If you keep believing that “you are the way you are” change and growth cannot take place. The same if we hold on to the belief we have about others we do not allow them the growth and change. Like in nature change is an essential part of growth. Do not deny other persons’ path to growth, let go of your fixed set of thoughts about them and keep an open mind or growth mindset, so they also have the opportunity to change and grow.
The funny thing about change is that we suffer and resist it when change happens where we don’t really want change or doesn’t happen where we really want it to occur.
It is like the contest between the river and the rock, the river always wins.
Be like a river and follow your natural call and destiny, which is to merge with the ocean.
Do not be like the rock in the river, stuck in one place, resisting the natural flow of the river. Every morning when you get up you can decide to be the river or to be the rock? Which one shall it be?
Grief is in two parts. The first is loss.
The second is the remaking of life.
- Anne Roiphe
I have always loved graveyards as they have a peaceful atmosphere. This week I dropped off my son at the diving school, just around the corner is the graveyard where my grandparents were buried.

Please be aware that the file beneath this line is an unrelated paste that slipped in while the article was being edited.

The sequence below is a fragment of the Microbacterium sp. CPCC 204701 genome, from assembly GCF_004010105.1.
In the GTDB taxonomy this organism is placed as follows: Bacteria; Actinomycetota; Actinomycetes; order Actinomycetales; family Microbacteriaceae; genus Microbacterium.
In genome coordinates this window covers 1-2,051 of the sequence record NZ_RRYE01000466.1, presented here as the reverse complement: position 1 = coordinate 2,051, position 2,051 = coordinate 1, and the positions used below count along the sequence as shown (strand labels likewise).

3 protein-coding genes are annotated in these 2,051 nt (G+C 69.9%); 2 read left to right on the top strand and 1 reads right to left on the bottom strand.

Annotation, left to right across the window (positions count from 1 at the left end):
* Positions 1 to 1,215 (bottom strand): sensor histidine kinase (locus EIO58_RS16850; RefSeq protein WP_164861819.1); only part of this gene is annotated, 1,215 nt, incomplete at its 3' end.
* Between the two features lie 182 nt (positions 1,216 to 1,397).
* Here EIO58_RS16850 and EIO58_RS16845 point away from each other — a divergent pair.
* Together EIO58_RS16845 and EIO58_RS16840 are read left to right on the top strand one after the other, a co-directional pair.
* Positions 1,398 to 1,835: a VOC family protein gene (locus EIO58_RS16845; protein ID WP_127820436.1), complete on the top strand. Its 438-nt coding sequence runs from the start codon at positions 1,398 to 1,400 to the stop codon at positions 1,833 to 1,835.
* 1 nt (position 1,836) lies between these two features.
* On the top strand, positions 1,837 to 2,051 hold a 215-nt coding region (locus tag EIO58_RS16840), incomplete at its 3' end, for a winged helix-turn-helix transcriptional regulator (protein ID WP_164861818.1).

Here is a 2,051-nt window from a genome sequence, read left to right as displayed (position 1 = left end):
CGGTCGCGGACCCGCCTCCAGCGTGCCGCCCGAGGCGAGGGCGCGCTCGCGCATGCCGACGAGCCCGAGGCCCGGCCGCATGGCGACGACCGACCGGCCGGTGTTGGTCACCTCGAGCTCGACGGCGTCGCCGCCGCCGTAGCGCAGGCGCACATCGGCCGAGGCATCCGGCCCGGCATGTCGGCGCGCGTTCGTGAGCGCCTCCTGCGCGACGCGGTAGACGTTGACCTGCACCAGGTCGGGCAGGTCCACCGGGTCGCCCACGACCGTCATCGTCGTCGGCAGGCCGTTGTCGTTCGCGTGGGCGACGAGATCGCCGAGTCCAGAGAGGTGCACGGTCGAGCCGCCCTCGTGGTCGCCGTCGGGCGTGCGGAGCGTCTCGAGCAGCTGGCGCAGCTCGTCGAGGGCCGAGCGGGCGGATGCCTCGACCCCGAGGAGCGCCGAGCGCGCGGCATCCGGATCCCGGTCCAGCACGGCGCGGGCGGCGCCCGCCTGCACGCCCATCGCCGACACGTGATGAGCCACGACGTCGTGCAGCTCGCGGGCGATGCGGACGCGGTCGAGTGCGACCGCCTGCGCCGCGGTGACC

It was a sunny day and I was so surprised that the grave of my grandparents felt so familiar, although since I am back in Belgium, I did not have the chance to go visit. While I cleaned the grave, watered the flowers, I sat there for some time feeling really lonely and content at the same time.
While sitting there, looking at their grave, I felt grief for the loss of two beautiful souls and at the same time I felt so grateful for the time we had together. And I felt the pain and grief over so many things I lost or left behind. I realized that we are just here temporally and I felt a deep sense of gratefulness for all those lovely moments in my life.